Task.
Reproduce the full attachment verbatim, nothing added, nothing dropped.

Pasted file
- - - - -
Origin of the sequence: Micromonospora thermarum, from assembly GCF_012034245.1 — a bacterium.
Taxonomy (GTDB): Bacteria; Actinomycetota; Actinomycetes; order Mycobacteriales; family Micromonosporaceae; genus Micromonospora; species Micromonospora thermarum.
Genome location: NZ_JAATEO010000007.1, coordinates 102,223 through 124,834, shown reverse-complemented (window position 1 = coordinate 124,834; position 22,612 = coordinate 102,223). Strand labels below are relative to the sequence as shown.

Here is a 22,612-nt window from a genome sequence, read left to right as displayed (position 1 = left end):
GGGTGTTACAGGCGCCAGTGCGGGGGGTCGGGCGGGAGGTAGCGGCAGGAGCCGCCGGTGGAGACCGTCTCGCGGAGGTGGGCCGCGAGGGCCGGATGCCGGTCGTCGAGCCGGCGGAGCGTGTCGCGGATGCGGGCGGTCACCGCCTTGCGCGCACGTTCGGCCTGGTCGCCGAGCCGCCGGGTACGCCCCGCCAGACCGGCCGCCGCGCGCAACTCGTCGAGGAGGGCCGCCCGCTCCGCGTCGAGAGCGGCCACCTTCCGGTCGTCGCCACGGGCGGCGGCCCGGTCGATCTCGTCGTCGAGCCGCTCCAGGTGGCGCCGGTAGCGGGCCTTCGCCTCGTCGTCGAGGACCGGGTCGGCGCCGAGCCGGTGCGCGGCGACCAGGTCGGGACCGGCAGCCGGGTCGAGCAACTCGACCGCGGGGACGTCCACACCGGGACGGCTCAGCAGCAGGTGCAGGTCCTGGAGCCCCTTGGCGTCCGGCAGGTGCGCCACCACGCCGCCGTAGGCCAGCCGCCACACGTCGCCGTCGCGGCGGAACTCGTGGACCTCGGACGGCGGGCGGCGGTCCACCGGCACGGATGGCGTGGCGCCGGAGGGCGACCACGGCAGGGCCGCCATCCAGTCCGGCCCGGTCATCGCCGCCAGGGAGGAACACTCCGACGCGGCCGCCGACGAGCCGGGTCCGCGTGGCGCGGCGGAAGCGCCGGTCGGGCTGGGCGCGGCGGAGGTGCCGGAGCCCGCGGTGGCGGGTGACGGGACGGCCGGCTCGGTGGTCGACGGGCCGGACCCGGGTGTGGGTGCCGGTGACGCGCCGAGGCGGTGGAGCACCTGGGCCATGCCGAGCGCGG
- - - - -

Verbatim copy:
Origin of the sequence: Micromonospora thermarum, from assembly GCF_012034245.1 — a bacterium.
Taxonomy (GTDB): Bacteria; Actinomycetota; Actinomycetes; order Mycobacteriales; family Micromonosporaceae; genus Micromonospora; species Micromonospora thermarum.
Genome location: NZ_JAATEO010000007.1, coordinates 102,223 through 124,834, shown reverse-complemented (window position 1 = coordinate 124,834; position 22,612 = coordinate 102,223). Strand labels below are relative to the sequence as shown.

Here is a 22,612-nt window from a genome sequence, read left to right as displayed (position 1 = left end):
GGGTGTTACAGGCGCCAGTGCGGGGGGTCGGGCGGGAGGTAGCGGCAGGAGCCGCCGGTGGAGACCGTCTCGCGGAGGTGGGCCGCGAGGGCCGGATGCCGGTCGTCGAGCCGGCGGAGCGTGTCGCGGATGCGGGCGGTCACCGCCTTGCGCGCACGTTCGGCCTGGTCGCCGAGCCGCCGGGTACGCCCCGCCAGACCGGCCGCCGCGCGCAACTCGTCGAGGAGGGCCGCCCGCTCCGCGTCGAGAGCGGCCACCTTCCGGTCGTCGCCACGGGCGGCGGCCCGGTCGATCTCGTCGTCGAGCCGCTCCAGGTGGCGCCGGTAGCGGGCCTTCGCCTCGTCGTCGAGGACCGGGTCGGCGCCGAGCCGGTGCGCGGCGACCAGGTCGGGACCGGCAGCCGGGTCGAGCAACTCGACCGCGGGGACGTCCACACCGGGACGGCTCAGCAGCAGGTGCAGGTCCTGGAGCCCCTTGGCGTCCGGCAGGTGCGCCACCACGCCGCCGTAGGCCAGCCGCCACACGTCGCCGTCGCGGCGGAACTCGTGGACCTCGGACGGCGGGCGGCGGTCCACCGGCACGGATGGCGTGGCGCCGGAGGGCGACCACGGCAGGGCCGCCATCCAGTCCGGCCCGGTCATCGCCGCCAGGGAGGAACACTCCGACGCGGCCGCCGACGAGCCGGGTCCGCGTGGCGCGGCGGAAGCGCCGGTCGGGCTGGGCGCGGCGGAGGTGCCGGAGCCCGCGGTGGCGGGTGACGGGACGGCCGGCTCGGTGGTCGACGGGCCGGACCCGGGTGTGGGTGCCGGTGACGCGCCGAGGCGGTGGAGCACCTGGGCCATGCCGAGCGCGG